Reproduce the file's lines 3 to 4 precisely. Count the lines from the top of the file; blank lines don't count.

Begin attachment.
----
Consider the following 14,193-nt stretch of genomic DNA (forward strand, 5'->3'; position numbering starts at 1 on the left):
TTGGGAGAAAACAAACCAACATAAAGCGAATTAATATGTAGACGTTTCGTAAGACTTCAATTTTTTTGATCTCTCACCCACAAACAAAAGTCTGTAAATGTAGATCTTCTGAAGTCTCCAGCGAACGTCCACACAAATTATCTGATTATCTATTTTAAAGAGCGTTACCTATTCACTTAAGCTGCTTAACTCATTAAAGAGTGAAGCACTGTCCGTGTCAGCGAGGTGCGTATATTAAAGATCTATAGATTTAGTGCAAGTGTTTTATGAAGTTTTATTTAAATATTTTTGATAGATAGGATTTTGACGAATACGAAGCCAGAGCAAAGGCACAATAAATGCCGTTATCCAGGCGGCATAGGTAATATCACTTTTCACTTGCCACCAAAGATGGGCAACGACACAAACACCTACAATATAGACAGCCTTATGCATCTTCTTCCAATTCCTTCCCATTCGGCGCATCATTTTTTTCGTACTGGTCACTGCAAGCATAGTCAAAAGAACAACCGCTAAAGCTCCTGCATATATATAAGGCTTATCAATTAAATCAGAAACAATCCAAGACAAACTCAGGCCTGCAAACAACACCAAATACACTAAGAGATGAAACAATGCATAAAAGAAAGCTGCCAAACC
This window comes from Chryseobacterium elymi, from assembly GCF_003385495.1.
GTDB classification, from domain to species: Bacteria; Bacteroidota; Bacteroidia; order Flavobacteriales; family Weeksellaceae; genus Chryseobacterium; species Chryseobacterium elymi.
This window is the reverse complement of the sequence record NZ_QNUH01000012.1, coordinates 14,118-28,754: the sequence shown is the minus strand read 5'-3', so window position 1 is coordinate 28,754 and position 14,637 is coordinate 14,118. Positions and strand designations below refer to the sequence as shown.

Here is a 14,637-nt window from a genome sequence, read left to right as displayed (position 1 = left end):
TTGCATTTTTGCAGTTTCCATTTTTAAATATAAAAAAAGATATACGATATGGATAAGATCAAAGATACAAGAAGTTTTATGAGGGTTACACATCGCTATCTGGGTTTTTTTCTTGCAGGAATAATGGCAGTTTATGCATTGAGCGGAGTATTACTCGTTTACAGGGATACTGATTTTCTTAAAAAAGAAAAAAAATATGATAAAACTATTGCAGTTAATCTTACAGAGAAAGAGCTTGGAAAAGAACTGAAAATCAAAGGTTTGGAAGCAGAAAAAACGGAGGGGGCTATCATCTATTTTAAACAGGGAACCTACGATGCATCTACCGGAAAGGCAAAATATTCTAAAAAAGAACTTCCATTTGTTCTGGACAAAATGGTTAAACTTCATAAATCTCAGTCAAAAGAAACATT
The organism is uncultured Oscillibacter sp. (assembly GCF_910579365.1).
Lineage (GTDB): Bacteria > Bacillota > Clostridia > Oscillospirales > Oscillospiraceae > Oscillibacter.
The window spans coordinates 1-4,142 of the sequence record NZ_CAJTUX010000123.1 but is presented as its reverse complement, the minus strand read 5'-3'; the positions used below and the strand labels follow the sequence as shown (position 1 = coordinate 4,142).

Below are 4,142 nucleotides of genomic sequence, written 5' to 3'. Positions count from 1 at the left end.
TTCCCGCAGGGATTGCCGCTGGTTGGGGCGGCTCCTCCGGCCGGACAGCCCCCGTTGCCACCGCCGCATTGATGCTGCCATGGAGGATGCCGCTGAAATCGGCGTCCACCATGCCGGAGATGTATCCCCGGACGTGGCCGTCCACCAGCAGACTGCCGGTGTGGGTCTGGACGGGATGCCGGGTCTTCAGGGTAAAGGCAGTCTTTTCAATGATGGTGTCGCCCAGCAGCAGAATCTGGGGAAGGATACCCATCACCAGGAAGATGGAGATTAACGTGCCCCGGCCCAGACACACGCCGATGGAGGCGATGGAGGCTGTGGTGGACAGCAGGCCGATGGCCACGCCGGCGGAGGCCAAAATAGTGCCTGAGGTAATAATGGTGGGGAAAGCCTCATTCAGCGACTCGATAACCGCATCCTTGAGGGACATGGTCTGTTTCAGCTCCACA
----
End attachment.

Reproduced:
This window comes from Chryseobacterium elymi, from assembly GCF_003385495.1.
GTDB classification, from domain to species: Bacteria; Bacteroidota; Bacteroidia; order Flavobacteriales; family Weeksellaceae; genus Chryseobacterium; species Chryseobacterium elymi.